This one may be best left for after the exam, also. The first question is clearly bothering many of you, based on the questions about .EXTERNAL tonight. The second question absolutely can wait until after the exam.

In any case, a student writes:

     Dear Dr. Patt,

     Hi, this is ****************** from your EE306 class, I just wanted to 
     ask you a few questions that may or may not be related to one another.

     First, I know what a linker does, but I am unsure of what is playing 
     the role of linker for any LC3 programs that we write and assemble. 
     Just to make sure I understand, allow me to state the situation as 
     I have interpreted it. If mememory serves me correctly, when we 
     assemble something in our LC3 assembler, it creates a .obj file, 
     and that .obj file is the module, and a linker takes a bunch of 
     modules and links them together to execute them in a bigger program.
     So, in that case, does that mean that the LC3 simulator is serving 
     as our linker and that is where we must load each individual module 
     before we can run all the modules as a bigger program? Also, at the 
     review session i heard you mention the 'executable image'; do you 
     just mean that all of the modules are loaded into the
     simulator and then they are run, or is an executable image an actual 
     file that can be run without a simulator or compiler such 
     as a .exe file?

I think you have a very good understanding, and in fact your question makes me wonder if it was a mistake for me to introduce .EXTERNAL at all in 306. You are not using .EXTERNAL in your programs. You are writing ONE module in LC-3 Assembly Language, and the Assembler is producing the object module, which is to the Simulator what an .exe file is to a real computer.

My reasoning for introducing .EXTERNAL was I wanted you to understand the generation of programs, interaction with the math library, separately assembled programs, etc. because that is the way the real world works, and I had hoped I could provide some insight into how the world works. In the real world, you would (whether in assembly language or in C, C++, Java, or whatever) have the ability to assemble/compile your program in separate modules which then get linked together by the Linker into one executable image (yes, the .exe file) that actually runs on the real machine. Since you already have so many pieces of the puzzle, it was one small additional step (I thought) to get you to have the insight into this, EVEN THOUGH in your work on the LC-3, your programs are single modules.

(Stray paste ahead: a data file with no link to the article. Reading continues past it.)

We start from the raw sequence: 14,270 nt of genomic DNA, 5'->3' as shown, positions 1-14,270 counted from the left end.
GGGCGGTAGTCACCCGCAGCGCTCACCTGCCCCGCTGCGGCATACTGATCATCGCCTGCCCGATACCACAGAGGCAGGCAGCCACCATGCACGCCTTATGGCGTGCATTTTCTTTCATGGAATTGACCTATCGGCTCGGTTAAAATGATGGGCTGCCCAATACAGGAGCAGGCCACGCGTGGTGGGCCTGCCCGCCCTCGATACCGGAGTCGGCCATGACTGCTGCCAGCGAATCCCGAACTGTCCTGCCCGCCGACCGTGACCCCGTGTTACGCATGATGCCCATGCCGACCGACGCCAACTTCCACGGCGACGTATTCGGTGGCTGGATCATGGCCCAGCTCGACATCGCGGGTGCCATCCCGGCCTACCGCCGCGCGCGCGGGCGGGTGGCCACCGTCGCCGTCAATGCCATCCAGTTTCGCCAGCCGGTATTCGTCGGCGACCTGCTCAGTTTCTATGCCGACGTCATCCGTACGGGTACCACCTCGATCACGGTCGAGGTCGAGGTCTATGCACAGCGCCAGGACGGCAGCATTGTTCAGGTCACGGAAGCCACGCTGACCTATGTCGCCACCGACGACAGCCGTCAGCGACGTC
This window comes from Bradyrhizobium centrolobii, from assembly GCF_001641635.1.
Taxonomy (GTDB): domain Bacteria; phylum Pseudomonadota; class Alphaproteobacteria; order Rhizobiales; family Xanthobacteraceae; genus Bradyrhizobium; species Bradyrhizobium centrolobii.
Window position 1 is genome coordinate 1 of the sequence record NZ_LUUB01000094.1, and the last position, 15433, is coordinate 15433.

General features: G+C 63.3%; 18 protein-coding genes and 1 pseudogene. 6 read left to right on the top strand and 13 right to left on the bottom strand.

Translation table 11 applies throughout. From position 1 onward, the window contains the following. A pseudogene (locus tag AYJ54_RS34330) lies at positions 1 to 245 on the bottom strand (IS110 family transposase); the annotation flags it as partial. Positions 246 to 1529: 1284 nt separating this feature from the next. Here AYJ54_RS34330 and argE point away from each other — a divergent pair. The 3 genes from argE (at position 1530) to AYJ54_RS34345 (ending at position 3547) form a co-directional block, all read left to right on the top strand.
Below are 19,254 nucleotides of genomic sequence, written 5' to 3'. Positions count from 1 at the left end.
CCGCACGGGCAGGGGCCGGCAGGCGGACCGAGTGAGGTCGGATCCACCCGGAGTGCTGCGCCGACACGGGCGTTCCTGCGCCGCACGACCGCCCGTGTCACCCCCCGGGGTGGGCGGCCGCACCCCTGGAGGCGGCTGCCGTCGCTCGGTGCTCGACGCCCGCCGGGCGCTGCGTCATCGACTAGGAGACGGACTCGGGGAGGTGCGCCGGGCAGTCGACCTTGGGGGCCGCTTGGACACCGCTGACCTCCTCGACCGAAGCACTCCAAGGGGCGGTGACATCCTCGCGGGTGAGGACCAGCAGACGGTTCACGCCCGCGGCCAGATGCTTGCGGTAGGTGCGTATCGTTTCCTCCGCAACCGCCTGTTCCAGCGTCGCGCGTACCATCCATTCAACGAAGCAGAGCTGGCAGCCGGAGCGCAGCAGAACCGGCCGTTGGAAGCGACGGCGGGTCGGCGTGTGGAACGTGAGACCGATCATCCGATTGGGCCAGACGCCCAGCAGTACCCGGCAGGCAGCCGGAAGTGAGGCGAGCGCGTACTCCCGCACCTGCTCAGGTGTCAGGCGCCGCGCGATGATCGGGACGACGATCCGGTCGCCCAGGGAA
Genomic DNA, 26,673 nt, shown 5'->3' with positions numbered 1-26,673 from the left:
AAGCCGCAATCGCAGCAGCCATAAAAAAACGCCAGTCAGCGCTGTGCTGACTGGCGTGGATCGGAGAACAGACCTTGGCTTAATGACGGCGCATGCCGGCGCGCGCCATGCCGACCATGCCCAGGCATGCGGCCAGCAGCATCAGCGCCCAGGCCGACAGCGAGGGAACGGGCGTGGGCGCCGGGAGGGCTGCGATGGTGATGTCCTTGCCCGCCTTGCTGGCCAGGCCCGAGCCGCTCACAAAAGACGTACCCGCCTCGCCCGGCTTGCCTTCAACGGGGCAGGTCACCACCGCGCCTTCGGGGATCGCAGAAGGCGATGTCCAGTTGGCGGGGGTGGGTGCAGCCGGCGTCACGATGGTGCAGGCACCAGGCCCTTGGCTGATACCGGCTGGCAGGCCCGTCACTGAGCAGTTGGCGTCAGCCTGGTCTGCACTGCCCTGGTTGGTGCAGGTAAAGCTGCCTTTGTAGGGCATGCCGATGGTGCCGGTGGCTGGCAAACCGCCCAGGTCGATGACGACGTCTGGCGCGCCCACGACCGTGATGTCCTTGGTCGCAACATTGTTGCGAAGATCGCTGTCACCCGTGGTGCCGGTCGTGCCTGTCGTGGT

It turns out that some of my colleagues at Illinois who I discuss teaching with (and I) have been discussing whether the above is a good thing to do, or whether it adds more confusion than it is worth. I am gathering from your message that you think it would be better left for after 306. I am sure I will flipflop on this one again and again between now and when I teach 306 next (in Fall, 2006).

     Lastly, on a different note, I understand the idea of each program 
     having a priority and that if a program is interrupted by another 
     program with a higher priority, the computer will temporarily stop 
     the first program and move to the more urgent one, but what i don't 
     understand is how this is actually done. How is it that the computer 
     determines which program has the higher priority? Where are these 
     priorities stored so that they can be compared to one another?

     Thank you very much for your time.

     << name withheld to protect one who is perhaps becoming senile before his time >>

     P.S. I enjoy the humor in some of your emails, but i would ask 
     that if you send this to the class, please be gentle in your 
     criticisms. Also, i have read the book, so if there is something 
     in there that I have missed, maybe i am becomming senile long 
     before my time and my memory is failing me :)

Actually, I thought I did cover it in the book, although perhaps you have not read that far ahead yet. Or, perhaps I did not cover it in a very clear way. In any case, it is in Chapter 10. I think I will defer answering this one now, however, since we will talk about it in class next week -- maybe Monday, but probably on Wednesday.

Good luck on the exam on Wednesday.

Yale Patt